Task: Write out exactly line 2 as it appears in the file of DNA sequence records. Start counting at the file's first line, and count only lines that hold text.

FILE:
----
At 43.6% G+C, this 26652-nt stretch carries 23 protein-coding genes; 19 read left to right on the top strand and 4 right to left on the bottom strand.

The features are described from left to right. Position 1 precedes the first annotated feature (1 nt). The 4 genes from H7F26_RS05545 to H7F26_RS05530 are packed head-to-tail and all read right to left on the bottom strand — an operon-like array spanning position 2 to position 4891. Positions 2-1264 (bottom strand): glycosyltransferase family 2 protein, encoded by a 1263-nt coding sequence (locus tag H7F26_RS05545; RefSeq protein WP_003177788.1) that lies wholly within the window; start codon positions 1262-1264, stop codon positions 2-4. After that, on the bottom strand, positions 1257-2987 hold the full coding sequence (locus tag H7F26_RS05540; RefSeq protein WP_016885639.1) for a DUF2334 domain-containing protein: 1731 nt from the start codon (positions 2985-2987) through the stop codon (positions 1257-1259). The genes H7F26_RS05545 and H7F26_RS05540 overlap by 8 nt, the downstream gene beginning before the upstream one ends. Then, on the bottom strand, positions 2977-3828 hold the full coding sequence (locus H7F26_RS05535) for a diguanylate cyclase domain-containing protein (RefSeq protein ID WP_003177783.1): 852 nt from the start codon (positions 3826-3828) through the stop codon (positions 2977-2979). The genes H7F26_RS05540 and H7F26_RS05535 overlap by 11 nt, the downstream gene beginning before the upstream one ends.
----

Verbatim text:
The features are described from left to right. Position 1 precedes the first annotated feature (1 nt). The 4 genes from H7F26_RS05545 to H7F26_RS05530 are packed head-to-tail and all read right to left on the bottom strand — an operon-like array spanning position 2 to position 4891. Positions 2-1264 (bottom strand): glycosyltransferase family 2 protein, encoded by a 1263-nt coding sequence (locus tag H7F26_RS05545; RefSeq protein WP_003177788.1) that lies wholly within the window; start codon positions 1262-1264, stop codon positions 2-4. After that, on the bottom strand, positions 1257-2987 hold the full coding sequence (locus tag H7F26_RS05540; RefSeq protein WP_016885639.1) for a DUF2334 domain-containing protein: 1731 nt from the start codon (positions 2985-2987) through the stop codon (positions 1257-1259). The genes H7F26_RS05545 and H7F26_RS05540 overlap by 8 nt, the downstream gene beginning before the upstream one ends. Then, on the bottom strand, positions 2977-3828 hold the full coding sequence (locus H7F26_RS05535) for a diguanylate cyclase domain-containing protein (RefSeq protein ID WP_003177783.1): 852 nt from the start codon (positions 3826-3828) through the stop codon (positions 2977-2979). The genes H7F26_RS05540 and H7F26_RS05535 overlap by 11 nt, the downstream gene beginning before the upstream one ends.